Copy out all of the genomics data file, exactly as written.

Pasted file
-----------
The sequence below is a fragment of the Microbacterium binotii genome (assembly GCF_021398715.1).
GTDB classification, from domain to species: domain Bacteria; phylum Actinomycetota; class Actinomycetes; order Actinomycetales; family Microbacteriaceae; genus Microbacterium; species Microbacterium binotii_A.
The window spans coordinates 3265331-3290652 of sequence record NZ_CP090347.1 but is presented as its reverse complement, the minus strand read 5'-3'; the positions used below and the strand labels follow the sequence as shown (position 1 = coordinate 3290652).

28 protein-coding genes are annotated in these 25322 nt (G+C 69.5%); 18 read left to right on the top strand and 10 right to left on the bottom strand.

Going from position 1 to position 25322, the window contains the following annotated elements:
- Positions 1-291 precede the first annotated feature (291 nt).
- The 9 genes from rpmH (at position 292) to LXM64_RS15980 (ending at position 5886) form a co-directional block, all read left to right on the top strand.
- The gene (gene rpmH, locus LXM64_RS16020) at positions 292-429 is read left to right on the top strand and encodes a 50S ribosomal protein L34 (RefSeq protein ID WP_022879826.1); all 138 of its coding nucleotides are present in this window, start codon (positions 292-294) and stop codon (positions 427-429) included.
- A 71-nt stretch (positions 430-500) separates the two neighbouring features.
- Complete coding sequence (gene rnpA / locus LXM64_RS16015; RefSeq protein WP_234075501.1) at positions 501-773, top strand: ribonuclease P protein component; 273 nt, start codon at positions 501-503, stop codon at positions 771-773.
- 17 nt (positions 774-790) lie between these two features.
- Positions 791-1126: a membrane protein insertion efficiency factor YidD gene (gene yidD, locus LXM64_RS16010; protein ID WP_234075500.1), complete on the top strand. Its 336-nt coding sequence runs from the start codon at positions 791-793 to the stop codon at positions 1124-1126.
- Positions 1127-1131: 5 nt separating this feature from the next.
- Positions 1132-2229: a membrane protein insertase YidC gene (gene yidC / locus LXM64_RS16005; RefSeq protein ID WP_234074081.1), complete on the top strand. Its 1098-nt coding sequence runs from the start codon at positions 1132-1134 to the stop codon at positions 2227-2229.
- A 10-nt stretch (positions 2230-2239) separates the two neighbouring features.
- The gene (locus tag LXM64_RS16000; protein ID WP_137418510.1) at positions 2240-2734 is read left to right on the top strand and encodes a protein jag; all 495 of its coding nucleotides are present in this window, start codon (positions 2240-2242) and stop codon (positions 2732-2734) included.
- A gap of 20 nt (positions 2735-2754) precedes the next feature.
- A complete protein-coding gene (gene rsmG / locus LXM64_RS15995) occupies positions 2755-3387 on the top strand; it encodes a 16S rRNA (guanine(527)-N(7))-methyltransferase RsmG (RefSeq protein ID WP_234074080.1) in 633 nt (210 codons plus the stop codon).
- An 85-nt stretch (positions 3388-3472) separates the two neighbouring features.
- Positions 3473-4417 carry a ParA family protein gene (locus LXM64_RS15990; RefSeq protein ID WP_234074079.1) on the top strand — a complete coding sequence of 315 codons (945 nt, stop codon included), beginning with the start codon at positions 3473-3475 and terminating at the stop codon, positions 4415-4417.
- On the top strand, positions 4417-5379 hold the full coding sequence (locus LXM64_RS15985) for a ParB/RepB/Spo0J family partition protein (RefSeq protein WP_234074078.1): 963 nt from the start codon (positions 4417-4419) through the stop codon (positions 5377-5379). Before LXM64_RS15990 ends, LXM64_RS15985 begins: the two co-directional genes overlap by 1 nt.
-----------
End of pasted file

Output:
The sequence below is a fragment of the Microbacterium binotii genome (assembly GCF_021398715.1).
GTDB classification, from domain to species: domain Bacteria; phylum Actinomycetota; class Actinomycetes; order Actinomycetales; family Microbacteriaceae; genus Microbacterium; species Microbacterium binotii_A.
The window spans coordinates 3265331-3290652 of sequence record NZ_CP090347.1 but is presented as its reverse complement, the minus strand read 5'-3'; the positions used below and the strand labels follow the sequence as shown (position 1 = coordinate 3290652).

28 protein-coding genes are annotated in these 25322 nt (G+C 69.5%); 18 read left to right on the top strand and 10 right to left on the bottom strand.

Going from position 1 to position 25322, the window contains the following annotated elements:
- Positions 1-291 precede the first annotated feature (291 nt).
- The 9 genes from rpmH (at position 292) to LXM64_RS15980 (ending at position 5886) form a co-directional block, all read left to right on the top strand.
- The gene (gene rpmH, locus LXM64_RS16020) at positions 292-429 is read left to right on the top strand and encodes a 50S ribosomal protein L34 (RefSeq protein ID WP_022879826.1); all 138 of its coding nucleotides are present in this window, start codon (positions 292-294) and stop codon (positions 427-429) included.
- A 71-nt stretch (positions 430-500) separates the two neighbouring features.
- Complete coding sequence (gene rnpA / locus LXM64_RS16015; RefSeq protein WP_234075501.1) at positions 501-773, top strand: ribonuclease P protein component; 273 nt, start codon at positions 501-503, stop codon at positions 771-773.
- 17 nt (positions 774-790) lie between these two features.
- Positions 791-1126: a membrane protein insertion efficiency factor YidD gene (gene yidD, locus LXM64_RS16010; protein ID WP_234075500.1), complete on the top strand. Its 336-nt coding sequence runs from the start codon at positions 791-793 to the stop codon at positions 1124-1126.
- Positions 1127-1131: 5 nt separating this feature from the next.
- Positions 1132-2229: a membrane protein insertase YidC gene (gene yidC / locus LXM64_RS16005; RefSeq protein ID WP_234074081.1), complete on the top strand. Its 1098-nt coding sequence runs from the start codon at positions 1132-1134 to the stop codon at positions 2227-2229.
- A 10-nt stretch (positions 2230-2239) separates the two neighbouring features.
- The gene (locus tag LXM64_RS16000; protein ID WP_137418510.1) at positions 2240-2734 is read left to right on the top strand and encodes a protein jag; all 495 of its coding nucleotides are present in this window, start codon (positions 2240-2242) and stop codon (positions 2732-2734) included.
- A gap of 20 nt (positions 2735-2754) precedes the next feature.
- A complete protein-coding gene (gene rsmG / locus LXM64_RS15995) occupies positions 2755-3387 on the top strand; it encodes a 16S rRNA (guanine(527)-N(7))-methyltransferase RsmG (RefSeq protein ID WP_234074080.1) in 633 nt (210 codons plus the stop codon).
- An 85-nt stretch (positions 3388-3472) separates the two neighbouring features.
- Positions 3473-4417 carry a ParA family protein gene (locus LXM64_RS15990; RefSeq protein ID WP_234074079.1) on the top strand — a complete coding sequence of 315 codons (945 nt, stop codon included), beginning with the start codon at positions 3473-3475 and terminating at the stop codon, positions 4415-4417.
- On the top strand, positions 4417-5379 hold the full coding sequence (locus LXM64_RS15985) for a ParB/RepB/Spo0J family partition protein (RefSeq protein WP_234074078.1): 963 nt from the start codon (positions 4417-4419) through the stop codon (positions 5377-5379). Before LXM64_RS15990 ends, LXM64_RS15985 begins: the two co-directional genes overlap by 1 nt.